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Murphy Signs Order Lifting N.J. Health Emergency, ‘State of Emergency’ Remains in Place

Gov. Phil Murphy delivers a press conference, April 2020. (Pool Photo: Rich Hundley/ The Trentonian

Gov. Phil Murphy delivers a press conference, April 2020. (Pool Photo: Rich Hundley/ The Trentonian

Gov. Phil Murphy late Friday signed an executive order which lifts the public health emergency that had been declared at the start of the coronavirus pandemic nearly two years ago, however he has left in place a general state of emergency that will continue to allow for some regulations, waivers and mandates to be maintained.

The order marks an end to mask mandates in school buildings and on buses, among some other emergency regulations that had been in place. Murphy also held what was his final daily pandemic press briefing Friday. The order will take effect Monday, March 7.

“With COVID-19 moving into an endemic, the time has come to move toward normalcy,” said Murphy. “In the past two years, New Jerseyans have shown great strength, resiliency, and kindness during one of the most difficult and trying times in the history of our state. The steps I am taking today have been made possible by our highly-successful vaccination efforts and the collective efforts of the people of our state.”

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The general state of emergency order has no sunset, meaning, theoretically, it could remain in place in with no end date. This order, however, remains in place for the purpose of coordinating vaccine and waiver policies for health providers as well as to allow the state to collect federal relief dollars should they be made available. Murphy described the emergency order as similar to that which was issued following the onslaught of Superstorm Sandy, which remained in place long after the storm had passed.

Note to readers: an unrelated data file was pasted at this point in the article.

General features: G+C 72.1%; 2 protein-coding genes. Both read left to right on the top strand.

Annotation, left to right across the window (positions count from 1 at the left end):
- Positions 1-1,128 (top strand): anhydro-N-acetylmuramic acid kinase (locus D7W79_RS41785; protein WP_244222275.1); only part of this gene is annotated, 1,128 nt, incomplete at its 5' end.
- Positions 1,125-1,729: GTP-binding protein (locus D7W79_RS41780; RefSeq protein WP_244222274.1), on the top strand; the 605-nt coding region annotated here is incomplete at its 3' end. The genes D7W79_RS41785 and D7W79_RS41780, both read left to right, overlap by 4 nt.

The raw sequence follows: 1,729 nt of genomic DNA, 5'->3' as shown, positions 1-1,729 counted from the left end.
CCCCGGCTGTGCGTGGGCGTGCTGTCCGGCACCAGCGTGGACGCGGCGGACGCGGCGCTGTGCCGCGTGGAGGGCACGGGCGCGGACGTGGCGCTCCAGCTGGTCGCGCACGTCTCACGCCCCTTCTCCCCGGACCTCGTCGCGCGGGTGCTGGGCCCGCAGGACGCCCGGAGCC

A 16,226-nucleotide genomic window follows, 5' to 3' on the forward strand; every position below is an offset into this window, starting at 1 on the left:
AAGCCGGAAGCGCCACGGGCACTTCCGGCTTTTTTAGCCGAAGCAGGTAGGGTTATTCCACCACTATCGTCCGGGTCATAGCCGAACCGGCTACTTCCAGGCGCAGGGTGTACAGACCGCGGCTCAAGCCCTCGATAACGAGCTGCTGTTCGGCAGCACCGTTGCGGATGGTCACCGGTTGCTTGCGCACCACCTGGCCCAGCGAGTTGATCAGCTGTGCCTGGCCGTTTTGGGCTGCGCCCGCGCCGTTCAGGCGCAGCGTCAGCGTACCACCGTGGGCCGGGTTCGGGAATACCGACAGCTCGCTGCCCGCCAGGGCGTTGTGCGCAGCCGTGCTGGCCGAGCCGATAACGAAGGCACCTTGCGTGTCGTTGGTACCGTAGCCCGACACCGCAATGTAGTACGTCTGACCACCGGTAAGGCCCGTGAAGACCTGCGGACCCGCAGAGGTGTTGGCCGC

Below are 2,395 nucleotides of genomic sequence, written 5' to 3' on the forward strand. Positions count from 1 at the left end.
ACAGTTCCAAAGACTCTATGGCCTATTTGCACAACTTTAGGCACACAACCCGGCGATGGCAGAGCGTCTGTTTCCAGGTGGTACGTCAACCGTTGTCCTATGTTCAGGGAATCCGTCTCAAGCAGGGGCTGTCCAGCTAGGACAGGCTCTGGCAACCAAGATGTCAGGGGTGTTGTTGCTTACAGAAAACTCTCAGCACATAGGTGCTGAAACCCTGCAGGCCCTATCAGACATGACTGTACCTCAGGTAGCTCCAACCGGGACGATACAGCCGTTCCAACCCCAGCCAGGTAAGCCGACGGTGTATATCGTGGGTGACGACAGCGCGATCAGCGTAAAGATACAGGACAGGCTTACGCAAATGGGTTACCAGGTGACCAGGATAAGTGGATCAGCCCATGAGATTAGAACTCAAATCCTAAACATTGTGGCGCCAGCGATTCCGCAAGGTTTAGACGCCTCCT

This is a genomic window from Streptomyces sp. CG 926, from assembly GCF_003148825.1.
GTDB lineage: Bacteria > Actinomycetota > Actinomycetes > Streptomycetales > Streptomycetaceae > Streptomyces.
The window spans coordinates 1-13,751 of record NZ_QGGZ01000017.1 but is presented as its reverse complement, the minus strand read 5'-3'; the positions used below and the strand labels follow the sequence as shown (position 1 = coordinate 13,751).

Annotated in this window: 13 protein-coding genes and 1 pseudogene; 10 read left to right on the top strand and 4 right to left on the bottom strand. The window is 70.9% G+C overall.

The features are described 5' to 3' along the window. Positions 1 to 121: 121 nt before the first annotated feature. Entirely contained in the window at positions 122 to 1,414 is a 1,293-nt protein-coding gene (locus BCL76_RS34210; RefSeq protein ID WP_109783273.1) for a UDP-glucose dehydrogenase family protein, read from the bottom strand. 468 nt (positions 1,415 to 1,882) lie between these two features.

“Like the state of emergency for Sandy, which most of you probably did not know remained in effect, maintaining this one will not impact your daily life,” the governor said.

The most prominent and visible change will come in the state’s schools, where students will be able to freely learn without being masked – or kept home entirely – for the first time in two years.

“For nearly two years, New Jersey’s school communities have persevered through countless challenges brought on by Covid-19 – always with the shared goal of protecting the health and safety of our school staff, students, and their families,” said Dr. Angelica Allen-McMillan, Acting Commissioner of Education. “While we recognize this virus has been unpredictable, we look forward to this next milestone in our road ahead.”

Throughout the pandemic, New Jersey reported 1,876,729 cases of Covid-19, the infection caused by the novel coronavirus. As of Friday, 32,999 residents had died of the condition.

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